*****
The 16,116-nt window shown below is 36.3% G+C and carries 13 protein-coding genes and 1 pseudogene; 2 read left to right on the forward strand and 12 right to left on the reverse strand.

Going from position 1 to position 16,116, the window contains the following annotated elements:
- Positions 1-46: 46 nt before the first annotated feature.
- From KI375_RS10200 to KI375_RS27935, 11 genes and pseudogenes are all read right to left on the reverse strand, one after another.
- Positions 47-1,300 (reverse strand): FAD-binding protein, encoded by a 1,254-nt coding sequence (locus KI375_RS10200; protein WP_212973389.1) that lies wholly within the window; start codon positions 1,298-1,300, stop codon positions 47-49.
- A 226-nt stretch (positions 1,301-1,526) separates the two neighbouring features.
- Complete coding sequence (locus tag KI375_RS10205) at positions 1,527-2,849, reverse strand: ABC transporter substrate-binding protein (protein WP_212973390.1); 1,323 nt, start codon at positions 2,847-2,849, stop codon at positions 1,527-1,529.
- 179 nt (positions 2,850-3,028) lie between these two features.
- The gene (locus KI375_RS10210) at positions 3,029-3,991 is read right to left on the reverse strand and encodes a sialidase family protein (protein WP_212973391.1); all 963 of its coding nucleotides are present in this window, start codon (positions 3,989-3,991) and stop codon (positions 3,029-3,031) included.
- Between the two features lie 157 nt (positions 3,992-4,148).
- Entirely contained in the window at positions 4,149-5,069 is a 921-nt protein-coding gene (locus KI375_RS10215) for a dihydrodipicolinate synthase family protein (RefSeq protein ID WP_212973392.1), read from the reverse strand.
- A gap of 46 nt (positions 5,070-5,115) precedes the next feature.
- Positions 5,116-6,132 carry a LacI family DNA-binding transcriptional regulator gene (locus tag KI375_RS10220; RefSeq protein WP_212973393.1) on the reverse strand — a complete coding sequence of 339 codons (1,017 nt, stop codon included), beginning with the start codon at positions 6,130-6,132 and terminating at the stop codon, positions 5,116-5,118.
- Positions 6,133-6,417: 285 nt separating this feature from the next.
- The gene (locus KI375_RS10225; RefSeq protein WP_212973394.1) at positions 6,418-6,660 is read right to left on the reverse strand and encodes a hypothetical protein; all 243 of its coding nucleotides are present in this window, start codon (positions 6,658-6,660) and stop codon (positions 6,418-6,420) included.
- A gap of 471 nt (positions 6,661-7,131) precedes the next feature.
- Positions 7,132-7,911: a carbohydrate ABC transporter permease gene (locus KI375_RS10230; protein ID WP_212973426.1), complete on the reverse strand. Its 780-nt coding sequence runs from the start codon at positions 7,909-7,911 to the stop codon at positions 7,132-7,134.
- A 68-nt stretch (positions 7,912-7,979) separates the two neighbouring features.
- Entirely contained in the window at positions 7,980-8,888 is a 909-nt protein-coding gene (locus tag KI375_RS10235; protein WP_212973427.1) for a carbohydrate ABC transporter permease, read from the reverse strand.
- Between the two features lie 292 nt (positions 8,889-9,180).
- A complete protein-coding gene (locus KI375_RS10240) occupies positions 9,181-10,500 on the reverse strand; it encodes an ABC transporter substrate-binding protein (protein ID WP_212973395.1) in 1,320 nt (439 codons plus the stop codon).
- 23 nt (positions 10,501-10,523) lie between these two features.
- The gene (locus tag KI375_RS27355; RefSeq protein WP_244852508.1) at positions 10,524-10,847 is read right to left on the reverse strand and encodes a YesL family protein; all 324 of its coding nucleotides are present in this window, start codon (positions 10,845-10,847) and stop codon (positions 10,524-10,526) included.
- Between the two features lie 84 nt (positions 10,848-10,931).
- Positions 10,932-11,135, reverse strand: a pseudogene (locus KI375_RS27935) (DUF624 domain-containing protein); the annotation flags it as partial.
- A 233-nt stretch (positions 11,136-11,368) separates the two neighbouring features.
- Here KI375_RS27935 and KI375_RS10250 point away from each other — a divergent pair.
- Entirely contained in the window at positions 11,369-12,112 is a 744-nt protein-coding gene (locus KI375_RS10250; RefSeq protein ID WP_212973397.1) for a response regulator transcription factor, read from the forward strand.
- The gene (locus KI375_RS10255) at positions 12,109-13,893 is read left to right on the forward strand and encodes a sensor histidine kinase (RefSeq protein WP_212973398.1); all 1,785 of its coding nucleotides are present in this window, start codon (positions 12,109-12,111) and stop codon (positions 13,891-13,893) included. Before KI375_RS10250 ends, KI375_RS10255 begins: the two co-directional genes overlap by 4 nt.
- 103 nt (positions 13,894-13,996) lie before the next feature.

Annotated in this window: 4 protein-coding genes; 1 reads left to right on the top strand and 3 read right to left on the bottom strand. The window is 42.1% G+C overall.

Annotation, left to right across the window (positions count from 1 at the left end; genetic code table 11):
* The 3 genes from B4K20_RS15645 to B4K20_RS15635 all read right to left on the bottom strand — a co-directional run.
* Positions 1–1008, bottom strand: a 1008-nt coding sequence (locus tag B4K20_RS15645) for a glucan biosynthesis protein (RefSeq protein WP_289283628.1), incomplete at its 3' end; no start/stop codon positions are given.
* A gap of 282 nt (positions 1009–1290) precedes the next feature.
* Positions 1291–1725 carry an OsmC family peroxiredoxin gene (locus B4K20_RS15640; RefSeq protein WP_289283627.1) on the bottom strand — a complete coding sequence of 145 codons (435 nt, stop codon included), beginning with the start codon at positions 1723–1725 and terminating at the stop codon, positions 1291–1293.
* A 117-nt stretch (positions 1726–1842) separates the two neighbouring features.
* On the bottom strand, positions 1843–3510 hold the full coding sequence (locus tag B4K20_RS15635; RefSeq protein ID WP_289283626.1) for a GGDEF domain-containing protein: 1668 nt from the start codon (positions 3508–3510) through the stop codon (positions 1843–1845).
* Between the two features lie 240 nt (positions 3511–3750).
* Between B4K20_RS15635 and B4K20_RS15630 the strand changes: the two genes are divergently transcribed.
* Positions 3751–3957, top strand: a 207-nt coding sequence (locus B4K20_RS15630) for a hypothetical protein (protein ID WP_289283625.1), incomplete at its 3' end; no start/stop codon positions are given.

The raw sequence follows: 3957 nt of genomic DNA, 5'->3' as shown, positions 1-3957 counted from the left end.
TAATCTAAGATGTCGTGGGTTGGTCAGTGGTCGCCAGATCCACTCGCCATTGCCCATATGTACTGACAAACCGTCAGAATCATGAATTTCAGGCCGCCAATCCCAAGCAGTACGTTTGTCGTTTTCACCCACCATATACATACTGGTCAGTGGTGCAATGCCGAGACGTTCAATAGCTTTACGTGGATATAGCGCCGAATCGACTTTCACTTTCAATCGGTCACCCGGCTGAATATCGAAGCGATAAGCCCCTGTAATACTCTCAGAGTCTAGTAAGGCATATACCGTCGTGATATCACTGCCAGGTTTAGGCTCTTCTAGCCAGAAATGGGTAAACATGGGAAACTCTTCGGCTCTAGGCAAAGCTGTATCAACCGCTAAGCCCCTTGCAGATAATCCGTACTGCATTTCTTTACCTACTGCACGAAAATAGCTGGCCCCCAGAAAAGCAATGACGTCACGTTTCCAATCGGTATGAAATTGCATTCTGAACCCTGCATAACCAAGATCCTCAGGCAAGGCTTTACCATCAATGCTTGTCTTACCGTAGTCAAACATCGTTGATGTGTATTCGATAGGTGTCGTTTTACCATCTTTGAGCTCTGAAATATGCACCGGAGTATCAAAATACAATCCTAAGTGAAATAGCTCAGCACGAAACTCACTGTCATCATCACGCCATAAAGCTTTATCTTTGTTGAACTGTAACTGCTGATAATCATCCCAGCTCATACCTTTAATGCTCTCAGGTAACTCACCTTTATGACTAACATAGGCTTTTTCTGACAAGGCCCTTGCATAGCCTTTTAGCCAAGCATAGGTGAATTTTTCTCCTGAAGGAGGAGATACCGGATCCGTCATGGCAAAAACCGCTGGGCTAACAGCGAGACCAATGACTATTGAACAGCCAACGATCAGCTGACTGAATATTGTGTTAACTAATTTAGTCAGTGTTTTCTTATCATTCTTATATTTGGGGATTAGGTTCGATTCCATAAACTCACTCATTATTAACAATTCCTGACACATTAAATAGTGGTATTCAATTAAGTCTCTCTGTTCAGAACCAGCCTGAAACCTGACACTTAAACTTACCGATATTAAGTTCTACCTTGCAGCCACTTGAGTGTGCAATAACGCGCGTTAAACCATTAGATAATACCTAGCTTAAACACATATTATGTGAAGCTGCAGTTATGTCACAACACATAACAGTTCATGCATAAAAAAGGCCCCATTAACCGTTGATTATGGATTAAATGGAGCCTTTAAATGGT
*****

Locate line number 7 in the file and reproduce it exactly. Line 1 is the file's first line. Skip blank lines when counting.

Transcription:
- Complete coding sequence (locus tag KI375_RS10205) at positions 1,527-2,849, reverse strand: ABC transporter substrate-binding protein (protein WP_212973390.1); 1,323 nt, start codon at positions 2,847-2,849, stop codon at positions 1,527-1,529.